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CMSD's dropout prevention program delayed

 

Sarah Fowler

 

Two weeks after its intended launch date, Project 2020 has yet to be implemented in the Columbus Municipal School District. 

 

Touted as a dropout prevention program, the project has been Dr. Martha Liddell's pet project since she became superintendent in June 2011. Liddell has traveled extensively throughout the state and to other parts of the country promoting Project 2020, including a February trip to California. Project 2020 logos are displayed throughout Brandon Central Office and information about the project can be found on the district's website. 

 

However, the program has not been approved by the Mississippi Department of Education. 

 

"MDE is aware of the Columbus school district's efforts and we are looking to implement some pilot programs there but those details haven't been worked out," said Patrice Guilfoyle, MDE Director of Communications. 

 

CMSD Public Information Officer Michael Jackson could not explain the delay in the program, which was supposed to have started on June 1. Liddell did not respond to calls for comment. 

 

According to prior board meetings, six e-centers will eventually be set up at various locations in Columbus. 

 

Using a web-based curriculum, the e-centers are each capable of accomodating 15 students ages 16-to-21. The students will be taught by a certified teacher online with a life coach on-site. 

 

Two e-centers have been approved so far: RTP Inc.- an educational consulting firm- and Genesis Church. A third location, Father's Child Ministry, is still in the approval process. 

 

Led by Pastor Darren Leach, Genesis Church is housed in the former Hughes Elementary School. 

 

RTP Inc. currently leases the building formally known as Union Academy from the district at a rate of $900 a month. The district, in turn, intends to rent two rooms at Union -- a facility the district still owns -- from RTP for $700 a month to house that e-center. In effect, RTP will be paying $200 a month to lease Union from the district.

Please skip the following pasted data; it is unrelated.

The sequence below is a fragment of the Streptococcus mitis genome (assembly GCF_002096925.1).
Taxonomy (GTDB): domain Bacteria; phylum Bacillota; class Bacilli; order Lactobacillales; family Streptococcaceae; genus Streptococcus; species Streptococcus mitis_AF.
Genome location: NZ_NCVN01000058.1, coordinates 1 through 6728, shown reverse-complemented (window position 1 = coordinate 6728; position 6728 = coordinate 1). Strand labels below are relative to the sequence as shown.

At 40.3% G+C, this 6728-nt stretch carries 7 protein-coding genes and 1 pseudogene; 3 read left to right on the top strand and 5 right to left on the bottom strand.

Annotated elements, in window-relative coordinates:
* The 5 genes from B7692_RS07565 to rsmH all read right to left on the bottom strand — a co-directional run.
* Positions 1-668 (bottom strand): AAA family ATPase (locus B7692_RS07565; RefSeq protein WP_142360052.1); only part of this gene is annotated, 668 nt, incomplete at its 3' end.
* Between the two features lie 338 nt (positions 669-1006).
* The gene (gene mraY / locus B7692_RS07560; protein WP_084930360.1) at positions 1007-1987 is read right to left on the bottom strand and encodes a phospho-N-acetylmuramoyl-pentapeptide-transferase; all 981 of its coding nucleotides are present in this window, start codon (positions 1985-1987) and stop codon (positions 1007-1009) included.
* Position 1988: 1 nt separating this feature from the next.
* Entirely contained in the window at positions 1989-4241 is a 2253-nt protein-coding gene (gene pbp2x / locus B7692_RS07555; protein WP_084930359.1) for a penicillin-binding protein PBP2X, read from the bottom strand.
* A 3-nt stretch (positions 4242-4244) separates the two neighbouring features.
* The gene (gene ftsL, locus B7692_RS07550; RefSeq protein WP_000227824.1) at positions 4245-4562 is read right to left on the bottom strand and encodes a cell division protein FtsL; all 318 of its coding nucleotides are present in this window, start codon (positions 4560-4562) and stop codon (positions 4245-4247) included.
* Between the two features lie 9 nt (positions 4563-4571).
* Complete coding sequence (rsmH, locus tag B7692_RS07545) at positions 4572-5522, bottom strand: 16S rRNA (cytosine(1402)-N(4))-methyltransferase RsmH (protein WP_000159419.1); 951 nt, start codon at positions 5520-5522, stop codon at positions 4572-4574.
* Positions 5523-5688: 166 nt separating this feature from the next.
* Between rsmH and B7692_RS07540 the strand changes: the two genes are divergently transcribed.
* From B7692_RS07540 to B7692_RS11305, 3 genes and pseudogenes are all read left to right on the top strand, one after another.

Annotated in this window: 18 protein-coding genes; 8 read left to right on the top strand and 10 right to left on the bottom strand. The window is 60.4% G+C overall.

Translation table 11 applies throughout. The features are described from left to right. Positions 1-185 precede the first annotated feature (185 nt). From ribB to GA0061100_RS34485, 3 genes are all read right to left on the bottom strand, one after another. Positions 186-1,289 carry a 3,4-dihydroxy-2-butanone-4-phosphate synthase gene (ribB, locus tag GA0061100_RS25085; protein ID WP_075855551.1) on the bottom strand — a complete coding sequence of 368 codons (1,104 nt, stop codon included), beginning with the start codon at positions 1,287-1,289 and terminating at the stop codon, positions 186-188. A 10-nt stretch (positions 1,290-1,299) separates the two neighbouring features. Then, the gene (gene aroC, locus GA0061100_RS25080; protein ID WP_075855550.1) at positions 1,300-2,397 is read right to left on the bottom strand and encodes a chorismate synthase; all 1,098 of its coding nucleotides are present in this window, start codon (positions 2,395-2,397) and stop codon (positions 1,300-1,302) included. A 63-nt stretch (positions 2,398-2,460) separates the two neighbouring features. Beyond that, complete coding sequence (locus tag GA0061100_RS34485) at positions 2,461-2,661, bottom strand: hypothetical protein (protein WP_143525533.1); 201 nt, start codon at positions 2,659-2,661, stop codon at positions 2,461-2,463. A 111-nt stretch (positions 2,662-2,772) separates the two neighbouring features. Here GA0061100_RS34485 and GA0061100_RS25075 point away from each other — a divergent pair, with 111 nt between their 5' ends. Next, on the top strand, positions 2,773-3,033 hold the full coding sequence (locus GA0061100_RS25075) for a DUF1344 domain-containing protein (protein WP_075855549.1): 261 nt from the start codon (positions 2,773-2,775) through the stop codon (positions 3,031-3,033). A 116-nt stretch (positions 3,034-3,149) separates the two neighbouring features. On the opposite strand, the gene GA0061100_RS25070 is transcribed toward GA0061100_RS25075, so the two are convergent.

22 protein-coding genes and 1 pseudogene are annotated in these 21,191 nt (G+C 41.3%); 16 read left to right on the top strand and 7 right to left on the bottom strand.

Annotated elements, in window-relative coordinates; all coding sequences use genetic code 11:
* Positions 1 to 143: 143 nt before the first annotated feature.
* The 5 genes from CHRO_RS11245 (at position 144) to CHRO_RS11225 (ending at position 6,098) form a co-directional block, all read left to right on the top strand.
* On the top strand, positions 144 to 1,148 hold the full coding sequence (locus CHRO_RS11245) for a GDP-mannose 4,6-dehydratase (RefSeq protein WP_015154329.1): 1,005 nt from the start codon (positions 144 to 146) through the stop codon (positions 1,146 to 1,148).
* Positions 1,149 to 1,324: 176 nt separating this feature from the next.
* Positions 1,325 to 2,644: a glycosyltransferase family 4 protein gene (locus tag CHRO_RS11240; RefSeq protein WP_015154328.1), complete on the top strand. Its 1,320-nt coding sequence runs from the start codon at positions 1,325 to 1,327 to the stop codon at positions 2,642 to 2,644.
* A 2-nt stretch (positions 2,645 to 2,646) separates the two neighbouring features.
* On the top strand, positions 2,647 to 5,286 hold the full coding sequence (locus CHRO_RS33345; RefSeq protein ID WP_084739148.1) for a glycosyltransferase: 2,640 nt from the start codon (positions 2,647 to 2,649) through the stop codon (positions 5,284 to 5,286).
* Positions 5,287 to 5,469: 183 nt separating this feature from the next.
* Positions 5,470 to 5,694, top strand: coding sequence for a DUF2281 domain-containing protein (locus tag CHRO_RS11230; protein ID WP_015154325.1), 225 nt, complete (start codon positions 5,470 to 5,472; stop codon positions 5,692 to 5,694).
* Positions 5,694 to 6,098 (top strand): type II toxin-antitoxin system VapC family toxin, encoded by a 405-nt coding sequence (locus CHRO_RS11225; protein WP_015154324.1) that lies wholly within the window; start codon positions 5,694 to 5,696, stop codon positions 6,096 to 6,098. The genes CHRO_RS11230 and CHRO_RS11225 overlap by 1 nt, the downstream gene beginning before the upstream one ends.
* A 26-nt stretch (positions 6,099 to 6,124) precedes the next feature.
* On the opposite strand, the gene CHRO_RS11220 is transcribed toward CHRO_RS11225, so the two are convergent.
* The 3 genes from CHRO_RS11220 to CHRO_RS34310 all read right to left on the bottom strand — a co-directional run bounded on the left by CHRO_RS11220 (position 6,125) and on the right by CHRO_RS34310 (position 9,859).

Liddell has said Project 2020 will be funded primarily by grant money. Questions and controversy have surrounded some of the project's funding, with the board initially voting to reject a $75,000 Walmart grant because they could not trace the origin of the check. 

 

In November, board members rejected the $75,000 check from Ginomai Ministries due to legal concerns. Operated by Leach, Ginomai is a local nonprofit organization. Liddell presented the board with the check on behalf of Leach from the Walmart Foundation. A letter from the Walmart Foundation suggests that Liddell requested the grant on behalf of Ginomai Ministries. 

 

The board questioned the legality of accepting a flow-through grant and rejected the donation. It was later revealed the check had already been deposited in the school's account without board approval. Then, in a specially called meeting later that month, the board voted 4-1 to accept the $75,000 under the condition the check be made out to CMSD, not to Ginomai Ministries.  

 

In prior interviews, Liddell said Project 2020 would acquire $158,000 in start-up funds from the Walmart Foundation's State Giving Grant. When she learned last July that the foundation would only donate $75,000, Liddell amended the grant request to $75,000. Liddell then claimed MDE would submit additional funding in the amount of $95,000, with the district being responsible for providing additional personnel, desks, tables, chairs and file cabinets. With MDE saying Project 2020 is not yet approved, it is unclear where the necessary funds will come from. 

 

When questioned in prior interviews about the lack of funding, Liddell answered, "Project 2020 is certainly not about any particular funding source. It's not about $75,000, it's not about $5. It's about recovering kids." 

 

In the 22-page grant submitted to the Walmart Foundation, three e-center costs were estimated at $48,000 per location for a life coach and parent/community involvement coach. 45 desktop computers and three color printers would be needed, costing $24,000. The web based curriculum, similar to Skype, would cost $36,000. Internet usage for the three centers would cost $7,200. 

 

The e-centers will also offer on-site daycare. 

 

The city of Birmingham, Ala., a city with a population more than 200,000, has a similar dropout prevention program called Dropout Recovery. It has one e-center. 

 

Since March, the school board has held four special board meetings with their fifth meeting tonight at 5:30. The board will meet tonight to discuss Liddell's job performance.

 

Sarah Fowler covers crime, education and community related events for The Dispatch.

 

 

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